Among the bright spots reported: The college stands to gain $2.5 million from the approval of Proposition 30 in the November statewide election; staffing levels are expected to remain stable; and no increases in student fees are expected to occur this year.
After spending winter break preparing, trustees and administrators met Thursday to review this year’s budget situation.
“It’s been a remarkable several days,” SBCC President Lori Gaskin said.
Students can breath a sigh of relief as the California Community College System budget calls for no increases in student fees. In-state tuition will stay at $46 per unit, while non-resident tuition will decrease a dollar to $211 per unit.
No decrease was considered for California residents because many receive the board of governors fee waiver, according to Joe Sullivan, vice president of business services at SBCC.
However, the waiver that formerly was easily attained will now only be granted to students who also qualify for FAFSA, the Free Application for Federal Student Aid, which is known to be better controlled and supervised by the state.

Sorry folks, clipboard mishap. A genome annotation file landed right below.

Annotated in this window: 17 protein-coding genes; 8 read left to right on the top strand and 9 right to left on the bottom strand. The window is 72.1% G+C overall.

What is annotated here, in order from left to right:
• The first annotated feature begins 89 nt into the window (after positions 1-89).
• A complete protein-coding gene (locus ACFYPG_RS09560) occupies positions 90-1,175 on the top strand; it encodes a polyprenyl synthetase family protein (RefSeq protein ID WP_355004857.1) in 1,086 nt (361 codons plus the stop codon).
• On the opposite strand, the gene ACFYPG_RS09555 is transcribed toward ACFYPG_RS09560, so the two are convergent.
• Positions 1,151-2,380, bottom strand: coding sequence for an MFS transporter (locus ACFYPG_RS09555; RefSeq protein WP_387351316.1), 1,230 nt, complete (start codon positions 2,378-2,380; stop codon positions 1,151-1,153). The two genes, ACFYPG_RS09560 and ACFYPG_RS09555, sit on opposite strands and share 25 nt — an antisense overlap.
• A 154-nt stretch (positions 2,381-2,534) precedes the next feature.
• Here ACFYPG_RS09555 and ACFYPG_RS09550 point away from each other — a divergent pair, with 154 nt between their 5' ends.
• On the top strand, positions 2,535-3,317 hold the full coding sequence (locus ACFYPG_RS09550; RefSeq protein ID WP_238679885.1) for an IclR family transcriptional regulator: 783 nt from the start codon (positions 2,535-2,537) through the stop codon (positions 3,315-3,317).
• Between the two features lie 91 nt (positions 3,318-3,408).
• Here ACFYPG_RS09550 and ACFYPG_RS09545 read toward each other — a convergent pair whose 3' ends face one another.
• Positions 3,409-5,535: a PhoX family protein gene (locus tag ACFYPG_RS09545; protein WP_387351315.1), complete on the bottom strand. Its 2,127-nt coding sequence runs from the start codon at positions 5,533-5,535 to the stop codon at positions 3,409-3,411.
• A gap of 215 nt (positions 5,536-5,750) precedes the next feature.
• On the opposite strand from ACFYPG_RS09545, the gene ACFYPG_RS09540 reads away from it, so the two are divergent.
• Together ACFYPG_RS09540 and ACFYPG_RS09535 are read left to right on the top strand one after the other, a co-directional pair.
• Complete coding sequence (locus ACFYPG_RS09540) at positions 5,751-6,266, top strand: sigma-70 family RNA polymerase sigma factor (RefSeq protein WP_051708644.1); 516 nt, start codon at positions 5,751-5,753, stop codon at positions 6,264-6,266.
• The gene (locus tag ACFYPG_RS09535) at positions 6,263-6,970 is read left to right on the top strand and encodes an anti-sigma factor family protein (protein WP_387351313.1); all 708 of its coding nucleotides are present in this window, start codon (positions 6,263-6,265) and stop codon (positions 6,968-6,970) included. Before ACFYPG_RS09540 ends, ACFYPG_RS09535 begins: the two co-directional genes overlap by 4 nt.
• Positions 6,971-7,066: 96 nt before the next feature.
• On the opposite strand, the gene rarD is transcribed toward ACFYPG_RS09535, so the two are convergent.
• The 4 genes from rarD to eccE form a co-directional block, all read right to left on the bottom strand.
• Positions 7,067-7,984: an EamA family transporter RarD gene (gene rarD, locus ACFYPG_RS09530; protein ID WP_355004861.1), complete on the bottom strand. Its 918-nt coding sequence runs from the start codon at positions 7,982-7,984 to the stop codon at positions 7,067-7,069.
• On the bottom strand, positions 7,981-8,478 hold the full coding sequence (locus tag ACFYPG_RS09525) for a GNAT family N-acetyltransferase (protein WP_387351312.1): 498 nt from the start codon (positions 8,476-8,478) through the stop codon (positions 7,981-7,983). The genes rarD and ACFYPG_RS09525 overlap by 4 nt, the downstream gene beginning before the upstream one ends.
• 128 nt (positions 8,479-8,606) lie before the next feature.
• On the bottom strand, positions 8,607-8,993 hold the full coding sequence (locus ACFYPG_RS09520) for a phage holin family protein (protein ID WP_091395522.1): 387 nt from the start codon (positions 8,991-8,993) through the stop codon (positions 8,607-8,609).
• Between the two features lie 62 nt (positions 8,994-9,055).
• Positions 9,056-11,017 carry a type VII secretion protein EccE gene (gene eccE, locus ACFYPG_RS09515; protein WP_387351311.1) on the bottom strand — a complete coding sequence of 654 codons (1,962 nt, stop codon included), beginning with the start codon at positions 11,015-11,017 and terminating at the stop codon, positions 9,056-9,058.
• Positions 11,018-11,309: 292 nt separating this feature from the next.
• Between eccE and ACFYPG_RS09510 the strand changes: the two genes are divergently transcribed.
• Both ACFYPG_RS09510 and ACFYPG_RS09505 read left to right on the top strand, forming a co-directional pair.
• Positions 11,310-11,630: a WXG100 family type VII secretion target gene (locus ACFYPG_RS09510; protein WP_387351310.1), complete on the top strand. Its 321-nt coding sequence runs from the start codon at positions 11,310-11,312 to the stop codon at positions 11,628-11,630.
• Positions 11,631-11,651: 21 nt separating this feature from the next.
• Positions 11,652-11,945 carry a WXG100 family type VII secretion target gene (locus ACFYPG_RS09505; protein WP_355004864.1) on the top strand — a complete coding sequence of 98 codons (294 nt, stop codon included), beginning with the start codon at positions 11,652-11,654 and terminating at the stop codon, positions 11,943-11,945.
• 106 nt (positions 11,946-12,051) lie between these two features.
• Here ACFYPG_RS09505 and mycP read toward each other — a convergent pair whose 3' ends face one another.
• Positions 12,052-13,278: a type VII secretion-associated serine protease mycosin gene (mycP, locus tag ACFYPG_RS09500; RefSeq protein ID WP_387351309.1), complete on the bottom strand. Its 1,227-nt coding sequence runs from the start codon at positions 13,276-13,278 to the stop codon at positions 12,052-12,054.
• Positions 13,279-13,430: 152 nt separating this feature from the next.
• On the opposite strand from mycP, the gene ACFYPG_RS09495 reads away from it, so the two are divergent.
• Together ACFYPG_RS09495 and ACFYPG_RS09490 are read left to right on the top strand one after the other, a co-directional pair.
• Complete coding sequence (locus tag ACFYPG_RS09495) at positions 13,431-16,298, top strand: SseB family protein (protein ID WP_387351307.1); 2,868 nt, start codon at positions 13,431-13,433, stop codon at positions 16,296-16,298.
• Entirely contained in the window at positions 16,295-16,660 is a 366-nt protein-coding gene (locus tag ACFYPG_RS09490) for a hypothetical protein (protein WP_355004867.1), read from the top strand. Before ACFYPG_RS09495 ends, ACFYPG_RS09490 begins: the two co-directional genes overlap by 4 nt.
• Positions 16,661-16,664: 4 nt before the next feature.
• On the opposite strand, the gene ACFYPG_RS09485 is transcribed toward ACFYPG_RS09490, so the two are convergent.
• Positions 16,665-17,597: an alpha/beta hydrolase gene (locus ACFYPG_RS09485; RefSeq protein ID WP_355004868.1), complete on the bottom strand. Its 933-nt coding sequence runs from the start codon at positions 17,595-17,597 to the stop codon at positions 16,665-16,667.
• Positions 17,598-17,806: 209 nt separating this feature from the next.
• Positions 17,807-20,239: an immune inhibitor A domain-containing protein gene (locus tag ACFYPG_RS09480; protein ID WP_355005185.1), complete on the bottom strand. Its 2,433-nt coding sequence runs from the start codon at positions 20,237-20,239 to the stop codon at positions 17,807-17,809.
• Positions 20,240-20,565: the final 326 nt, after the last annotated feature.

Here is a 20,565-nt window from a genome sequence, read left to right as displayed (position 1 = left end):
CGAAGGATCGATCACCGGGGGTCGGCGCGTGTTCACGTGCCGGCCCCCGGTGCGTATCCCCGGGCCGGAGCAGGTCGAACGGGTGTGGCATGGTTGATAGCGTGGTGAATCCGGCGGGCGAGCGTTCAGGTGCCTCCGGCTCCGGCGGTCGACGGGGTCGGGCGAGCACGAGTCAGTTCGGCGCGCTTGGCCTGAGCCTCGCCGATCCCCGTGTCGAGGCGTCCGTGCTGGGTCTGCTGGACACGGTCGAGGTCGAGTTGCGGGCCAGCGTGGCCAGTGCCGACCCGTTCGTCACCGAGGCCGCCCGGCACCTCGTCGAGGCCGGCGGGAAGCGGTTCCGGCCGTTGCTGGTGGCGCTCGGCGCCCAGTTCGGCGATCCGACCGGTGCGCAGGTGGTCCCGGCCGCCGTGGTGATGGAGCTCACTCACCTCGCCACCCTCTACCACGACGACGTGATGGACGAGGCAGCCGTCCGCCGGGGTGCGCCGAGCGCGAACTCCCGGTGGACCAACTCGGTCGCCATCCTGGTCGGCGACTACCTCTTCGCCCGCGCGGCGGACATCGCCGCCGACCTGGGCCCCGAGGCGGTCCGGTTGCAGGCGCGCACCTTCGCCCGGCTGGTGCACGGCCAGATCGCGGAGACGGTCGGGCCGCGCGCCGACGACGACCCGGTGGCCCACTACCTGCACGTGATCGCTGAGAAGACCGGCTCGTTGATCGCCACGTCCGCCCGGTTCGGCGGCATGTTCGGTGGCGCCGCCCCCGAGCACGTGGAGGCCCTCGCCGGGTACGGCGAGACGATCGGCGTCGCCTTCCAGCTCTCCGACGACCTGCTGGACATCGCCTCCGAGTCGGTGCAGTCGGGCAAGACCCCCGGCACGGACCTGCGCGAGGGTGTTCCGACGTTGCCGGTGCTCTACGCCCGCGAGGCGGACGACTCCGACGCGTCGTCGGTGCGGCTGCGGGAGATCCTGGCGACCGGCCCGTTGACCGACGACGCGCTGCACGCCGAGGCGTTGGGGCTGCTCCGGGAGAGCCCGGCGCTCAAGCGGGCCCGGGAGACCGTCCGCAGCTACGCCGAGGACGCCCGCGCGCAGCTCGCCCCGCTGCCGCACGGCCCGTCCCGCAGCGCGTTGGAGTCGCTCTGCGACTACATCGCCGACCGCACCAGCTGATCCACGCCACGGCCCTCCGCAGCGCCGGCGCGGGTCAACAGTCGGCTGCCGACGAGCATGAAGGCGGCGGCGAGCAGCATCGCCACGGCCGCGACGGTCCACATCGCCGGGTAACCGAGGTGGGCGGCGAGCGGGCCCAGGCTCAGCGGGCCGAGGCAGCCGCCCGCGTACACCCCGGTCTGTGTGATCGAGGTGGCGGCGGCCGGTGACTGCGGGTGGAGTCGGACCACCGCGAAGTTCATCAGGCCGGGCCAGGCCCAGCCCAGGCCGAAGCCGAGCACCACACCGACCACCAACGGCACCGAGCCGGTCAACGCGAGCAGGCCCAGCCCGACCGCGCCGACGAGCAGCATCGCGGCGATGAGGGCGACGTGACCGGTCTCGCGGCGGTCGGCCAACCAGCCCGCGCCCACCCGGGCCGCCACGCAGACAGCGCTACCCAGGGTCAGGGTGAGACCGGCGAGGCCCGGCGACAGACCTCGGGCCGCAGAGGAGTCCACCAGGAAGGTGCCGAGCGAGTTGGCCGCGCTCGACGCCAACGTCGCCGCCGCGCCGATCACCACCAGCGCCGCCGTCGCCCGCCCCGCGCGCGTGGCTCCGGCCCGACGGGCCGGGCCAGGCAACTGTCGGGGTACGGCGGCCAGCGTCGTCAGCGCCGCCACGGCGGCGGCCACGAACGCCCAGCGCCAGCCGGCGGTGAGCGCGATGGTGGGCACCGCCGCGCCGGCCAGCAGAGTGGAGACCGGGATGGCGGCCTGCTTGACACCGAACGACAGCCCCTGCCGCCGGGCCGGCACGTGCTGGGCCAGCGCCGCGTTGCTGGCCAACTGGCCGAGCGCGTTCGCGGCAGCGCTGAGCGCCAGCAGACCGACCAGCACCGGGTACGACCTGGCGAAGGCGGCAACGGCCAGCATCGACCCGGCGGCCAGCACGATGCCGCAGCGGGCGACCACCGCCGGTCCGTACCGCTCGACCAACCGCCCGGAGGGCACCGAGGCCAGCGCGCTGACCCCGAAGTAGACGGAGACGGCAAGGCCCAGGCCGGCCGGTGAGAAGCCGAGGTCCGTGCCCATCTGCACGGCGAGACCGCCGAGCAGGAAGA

The staff and faculty force has been kept stable, according to administrators.
Gaskin noted that all but one out of eight classified staff positions within adult education that were to be eliminated because of the recent reorganization have been placed in other areas within the institution.
“Personnel that were to be laid off now have been replaced,” reported Liz Auchincloss, president of the Classified Staff Employees’ Association.
Gaskin said the college will start to employ more full-time faculty “very soon,” once the current freeze ceases. This will result in a “large” employment rate, and serve as an investment in the City College population, she said.